The environmental concerns arise from one of those coincidences that makes you wonder about nature’s sense of mischief. The richest lodes of undersea minerals are located at hydrothermal vents. Here, volcanic activity beneath the earth’s crust sends sulfur-rich plumes spewing up from gashes in the seafloor into the ocean, where the plumes support unique ecosystems of animals and microbes. Discovered in 1977, these communities aren’t directly based on sunlight and photosynthesis like every other ecosystem on earth, but on the chemicals in the plume. Microbes turn the chemicals into energy and biomass, larger creatures eat the microbes, and the result is exotic animals like red-tipped tubeworms that have neither mouth nor stomach, as well as anemones, giant red-fleshed clams, jellyfish that resemble dandelions, shrimp, snails, lobsters, and blind white crabs—different combinations of species at each vent.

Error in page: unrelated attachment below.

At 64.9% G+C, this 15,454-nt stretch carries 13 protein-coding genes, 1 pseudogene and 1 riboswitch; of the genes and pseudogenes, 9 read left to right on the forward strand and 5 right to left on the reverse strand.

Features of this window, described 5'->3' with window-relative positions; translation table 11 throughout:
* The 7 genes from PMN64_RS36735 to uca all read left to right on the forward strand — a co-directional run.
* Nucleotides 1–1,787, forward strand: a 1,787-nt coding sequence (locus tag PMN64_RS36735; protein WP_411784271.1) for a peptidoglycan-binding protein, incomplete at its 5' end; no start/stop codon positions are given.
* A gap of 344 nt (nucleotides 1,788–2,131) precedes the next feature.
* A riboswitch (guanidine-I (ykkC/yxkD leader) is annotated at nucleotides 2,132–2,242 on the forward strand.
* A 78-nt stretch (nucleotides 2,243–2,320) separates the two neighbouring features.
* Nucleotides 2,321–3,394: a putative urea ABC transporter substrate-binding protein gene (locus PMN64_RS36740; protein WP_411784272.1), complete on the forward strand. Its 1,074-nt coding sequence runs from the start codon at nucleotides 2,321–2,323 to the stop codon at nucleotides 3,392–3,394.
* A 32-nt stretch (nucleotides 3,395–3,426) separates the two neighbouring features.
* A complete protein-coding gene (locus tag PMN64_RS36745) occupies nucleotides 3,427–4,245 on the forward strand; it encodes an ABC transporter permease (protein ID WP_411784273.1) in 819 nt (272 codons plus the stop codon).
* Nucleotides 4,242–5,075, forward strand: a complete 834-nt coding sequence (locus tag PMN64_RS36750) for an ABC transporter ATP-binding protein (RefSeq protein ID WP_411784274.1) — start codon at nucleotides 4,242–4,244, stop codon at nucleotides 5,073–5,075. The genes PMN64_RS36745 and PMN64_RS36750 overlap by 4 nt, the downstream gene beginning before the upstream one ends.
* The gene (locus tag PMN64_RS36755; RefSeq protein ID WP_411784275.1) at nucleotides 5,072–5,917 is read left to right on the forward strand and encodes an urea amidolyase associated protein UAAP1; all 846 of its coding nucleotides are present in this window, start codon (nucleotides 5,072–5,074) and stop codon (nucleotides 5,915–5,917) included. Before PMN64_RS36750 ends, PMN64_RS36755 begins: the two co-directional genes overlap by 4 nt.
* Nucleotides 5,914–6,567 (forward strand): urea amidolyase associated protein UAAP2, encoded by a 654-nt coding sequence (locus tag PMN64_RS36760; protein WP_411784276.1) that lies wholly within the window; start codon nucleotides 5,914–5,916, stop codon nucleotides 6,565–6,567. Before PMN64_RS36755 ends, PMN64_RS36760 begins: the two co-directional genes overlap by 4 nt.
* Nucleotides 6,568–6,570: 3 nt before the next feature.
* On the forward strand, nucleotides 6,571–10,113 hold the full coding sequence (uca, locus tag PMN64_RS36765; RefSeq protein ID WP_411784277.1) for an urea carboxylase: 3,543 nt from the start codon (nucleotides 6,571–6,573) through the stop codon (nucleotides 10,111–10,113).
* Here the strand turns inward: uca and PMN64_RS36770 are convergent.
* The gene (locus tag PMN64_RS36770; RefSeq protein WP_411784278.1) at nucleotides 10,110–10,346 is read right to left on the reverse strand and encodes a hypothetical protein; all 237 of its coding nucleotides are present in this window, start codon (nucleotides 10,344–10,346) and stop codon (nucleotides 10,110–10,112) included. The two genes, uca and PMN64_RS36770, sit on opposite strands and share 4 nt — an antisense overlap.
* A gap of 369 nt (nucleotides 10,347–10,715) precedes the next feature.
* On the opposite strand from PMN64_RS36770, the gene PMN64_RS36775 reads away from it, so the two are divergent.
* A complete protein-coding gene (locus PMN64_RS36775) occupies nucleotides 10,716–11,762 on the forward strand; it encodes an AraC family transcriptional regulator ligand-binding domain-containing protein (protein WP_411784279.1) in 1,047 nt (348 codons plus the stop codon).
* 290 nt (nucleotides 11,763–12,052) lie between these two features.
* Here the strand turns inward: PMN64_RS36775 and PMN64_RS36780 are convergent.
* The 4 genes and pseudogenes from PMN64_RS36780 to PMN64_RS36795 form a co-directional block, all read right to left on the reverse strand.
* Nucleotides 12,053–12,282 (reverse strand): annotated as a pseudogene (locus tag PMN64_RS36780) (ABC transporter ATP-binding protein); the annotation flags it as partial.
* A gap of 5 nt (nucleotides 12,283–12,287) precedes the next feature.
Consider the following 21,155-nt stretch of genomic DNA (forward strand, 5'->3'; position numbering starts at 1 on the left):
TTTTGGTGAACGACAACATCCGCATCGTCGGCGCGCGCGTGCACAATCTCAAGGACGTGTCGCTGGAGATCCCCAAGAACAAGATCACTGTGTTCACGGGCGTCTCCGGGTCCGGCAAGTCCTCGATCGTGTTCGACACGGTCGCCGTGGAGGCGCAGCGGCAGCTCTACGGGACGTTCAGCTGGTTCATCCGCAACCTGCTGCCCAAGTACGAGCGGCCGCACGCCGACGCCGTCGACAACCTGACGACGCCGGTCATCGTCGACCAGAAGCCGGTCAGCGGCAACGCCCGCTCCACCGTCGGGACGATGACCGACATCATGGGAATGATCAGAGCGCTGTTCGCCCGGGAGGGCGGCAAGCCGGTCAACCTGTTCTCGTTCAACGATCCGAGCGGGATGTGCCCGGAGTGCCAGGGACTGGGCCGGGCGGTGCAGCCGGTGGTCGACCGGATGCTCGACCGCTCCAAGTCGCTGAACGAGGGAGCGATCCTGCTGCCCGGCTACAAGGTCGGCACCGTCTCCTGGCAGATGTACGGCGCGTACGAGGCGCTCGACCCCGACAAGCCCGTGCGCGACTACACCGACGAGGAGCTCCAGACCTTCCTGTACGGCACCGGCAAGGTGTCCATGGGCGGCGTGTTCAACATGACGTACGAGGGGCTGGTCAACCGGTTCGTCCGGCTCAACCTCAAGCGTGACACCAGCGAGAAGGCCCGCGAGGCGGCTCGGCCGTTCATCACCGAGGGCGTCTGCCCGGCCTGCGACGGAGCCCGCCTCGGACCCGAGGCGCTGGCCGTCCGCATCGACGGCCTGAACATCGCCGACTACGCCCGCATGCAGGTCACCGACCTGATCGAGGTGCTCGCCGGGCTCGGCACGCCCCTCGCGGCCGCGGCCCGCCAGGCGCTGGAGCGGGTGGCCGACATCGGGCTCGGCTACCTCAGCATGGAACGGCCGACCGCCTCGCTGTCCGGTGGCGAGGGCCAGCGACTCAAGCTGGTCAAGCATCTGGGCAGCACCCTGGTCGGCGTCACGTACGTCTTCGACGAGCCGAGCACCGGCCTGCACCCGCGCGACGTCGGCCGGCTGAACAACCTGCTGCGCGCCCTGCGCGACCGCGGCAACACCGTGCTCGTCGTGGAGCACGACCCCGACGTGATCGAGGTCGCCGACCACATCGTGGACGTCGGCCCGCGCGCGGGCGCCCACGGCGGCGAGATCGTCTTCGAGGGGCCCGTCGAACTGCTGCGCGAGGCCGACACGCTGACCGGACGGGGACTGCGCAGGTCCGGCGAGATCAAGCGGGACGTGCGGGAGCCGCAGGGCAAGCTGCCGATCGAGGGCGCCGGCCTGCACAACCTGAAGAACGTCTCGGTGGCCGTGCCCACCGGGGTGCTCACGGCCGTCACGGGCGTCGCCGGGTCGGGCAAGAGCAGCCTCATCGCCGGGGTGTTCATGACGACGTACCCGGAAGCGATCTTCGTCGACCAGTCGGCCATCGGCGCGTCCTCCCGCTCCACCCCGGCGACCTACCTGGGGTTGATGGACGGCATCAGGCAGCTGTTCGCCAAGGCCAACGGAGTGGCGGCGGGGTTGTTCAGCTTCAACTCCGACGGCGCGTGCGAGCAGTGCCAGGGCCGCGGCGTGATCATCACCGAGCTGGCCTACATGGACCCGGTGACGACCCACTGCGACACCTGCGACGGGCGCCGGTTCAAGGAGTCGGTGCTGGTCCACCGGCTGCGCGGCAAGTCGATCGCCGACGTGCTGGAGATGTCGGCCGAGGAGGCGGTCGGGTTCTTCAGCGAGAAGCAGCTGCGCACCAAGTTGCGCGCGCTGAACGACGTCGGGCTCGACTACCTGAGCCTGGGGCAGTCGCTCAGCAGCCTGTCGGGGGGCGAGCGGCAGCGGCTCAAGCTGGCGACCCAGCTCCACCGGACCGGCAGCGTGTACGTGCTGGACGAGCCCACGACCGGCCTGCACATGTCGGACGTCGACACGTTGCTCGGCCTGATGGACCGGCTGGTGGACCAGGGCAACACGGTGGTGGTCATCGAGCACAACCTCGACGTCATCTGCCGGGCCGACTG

Since 1977 more than 1,300 species previously unknown to science have been discovered at the vents. “We go back to a site dozens of times and find new species routinely,” says marine biologist Cindy Lee Van Dover of Duke University. The vents may also be where chemistry first became biology—that is, where life on earth began—and thus be scientifically priceless.